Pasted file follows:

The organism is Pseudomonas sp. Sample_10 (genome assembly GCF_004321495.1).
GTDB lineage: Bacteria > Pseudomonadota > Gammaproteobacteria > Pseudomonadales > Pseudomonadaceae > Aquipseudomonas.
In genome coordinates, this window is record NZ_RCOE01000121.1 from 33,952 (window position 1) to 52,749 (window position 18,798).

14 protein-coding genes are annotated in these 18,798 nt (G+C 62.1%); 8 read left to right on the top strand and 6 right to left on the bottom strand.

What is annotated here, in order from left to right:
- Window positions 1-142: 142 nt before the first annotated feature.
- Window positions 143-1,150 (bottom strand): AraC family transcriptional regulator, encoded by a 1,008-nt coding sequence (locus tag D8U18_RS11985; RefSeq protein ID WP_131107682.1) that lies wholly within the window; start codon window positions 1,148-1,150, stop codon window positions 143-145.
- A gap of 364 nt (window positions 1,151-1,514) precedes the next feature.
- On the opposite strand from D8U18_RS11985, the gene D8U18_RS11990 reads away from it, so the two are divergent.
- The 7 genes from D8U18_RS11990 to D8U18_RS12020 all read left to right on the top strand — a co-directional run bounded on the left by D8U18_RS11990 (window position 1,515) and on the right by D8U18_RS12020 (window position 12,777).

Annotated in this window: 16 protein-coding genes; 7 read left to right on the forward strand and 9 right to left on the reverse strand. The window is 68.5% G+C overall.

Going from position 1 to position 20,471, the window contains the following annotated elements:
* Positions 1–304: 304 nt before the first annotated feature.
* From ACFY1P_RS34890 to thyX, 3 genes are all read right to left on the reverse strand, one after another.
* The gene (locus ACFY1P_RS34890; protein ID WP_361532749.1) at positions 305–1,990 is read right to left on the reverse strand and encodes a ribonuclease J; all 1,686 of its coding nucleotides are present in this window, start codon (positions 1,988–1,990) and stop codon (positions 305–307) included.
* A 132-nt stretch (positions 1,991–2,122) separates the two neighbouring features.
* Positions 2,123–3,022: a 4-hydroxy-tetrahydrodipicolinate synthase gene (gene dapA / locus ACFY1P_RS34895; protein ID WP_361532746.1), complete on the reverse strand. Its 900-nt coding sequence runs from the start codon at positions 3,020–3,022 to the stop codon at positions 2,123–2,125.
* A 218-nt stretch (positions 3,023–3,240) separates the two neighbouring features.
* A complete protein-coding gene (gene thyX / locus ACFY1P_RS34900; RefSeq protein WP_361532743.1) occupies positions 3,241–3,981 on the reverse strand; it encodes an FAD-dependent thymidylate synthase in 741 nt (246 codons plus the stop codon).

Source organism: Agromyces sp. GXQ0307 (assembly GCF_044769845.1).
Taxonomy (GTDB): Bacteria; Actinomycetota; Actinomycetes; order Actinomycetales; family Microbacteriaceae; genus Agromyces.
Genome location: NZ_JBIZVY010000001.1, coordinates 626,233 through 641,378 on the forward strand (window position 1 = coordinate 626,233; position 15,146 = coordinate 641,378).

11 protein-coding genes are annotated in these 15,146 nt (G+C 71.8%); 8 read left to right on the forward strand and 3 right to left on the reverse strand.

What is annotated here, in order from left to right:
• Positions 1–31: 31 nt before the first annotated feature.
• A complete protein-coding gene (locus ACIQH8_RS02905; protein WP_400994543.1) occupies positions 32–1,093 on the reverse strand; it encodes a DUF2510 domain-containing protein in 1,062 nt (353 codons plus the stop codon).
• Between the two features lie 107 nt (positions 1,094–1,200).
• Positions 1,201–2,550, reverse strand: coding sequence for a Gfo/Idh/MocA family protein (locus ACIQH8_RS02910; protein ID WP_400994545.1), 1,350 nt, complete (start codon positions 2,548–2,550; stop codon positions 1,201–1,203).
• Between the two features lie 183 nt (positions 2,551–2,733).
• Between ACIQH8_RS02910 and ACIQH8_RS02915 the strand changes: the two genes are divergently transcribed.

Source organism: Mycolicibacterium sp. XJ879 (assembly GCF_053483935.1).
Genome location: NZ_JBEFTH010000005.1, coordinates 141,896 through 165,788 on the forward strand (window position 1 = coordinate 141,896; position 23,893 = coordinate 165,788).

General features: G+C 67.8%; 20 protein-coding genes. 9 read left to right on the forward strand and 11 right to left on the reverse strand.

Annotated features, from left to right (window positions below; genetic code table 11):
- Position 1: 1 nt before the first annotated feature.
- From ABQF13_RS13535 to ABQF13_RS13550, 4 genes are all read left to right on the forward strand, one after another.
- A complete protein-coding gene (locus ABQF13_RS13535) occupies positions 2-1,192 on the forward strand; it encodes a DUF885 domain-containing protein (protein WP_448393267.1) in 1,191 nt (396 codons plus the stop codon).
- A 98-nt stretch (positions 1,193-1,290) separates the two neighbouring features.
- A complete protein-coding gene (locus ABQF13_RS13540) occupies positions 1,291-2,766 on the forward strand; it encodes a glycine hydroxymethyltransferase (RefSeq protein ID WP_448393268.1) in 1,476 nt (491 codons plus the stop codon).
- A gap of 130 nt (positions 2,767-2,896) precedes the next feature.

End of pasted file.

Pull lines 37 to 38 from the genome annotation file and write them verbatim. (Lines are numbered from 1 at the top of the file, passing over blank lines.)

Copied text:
- A complete protein-coding gene (locus ABQF13_RS13535) occupies positions 2-1,192 on the forward strand; it encodes a DUF885 domain-containing protein (protein WP_448393267.1) in 1,191 nt (396 codons plus the stop codon).
- A 98-nt stretch (positions 1,193-1,290) separates the two neighbouring features.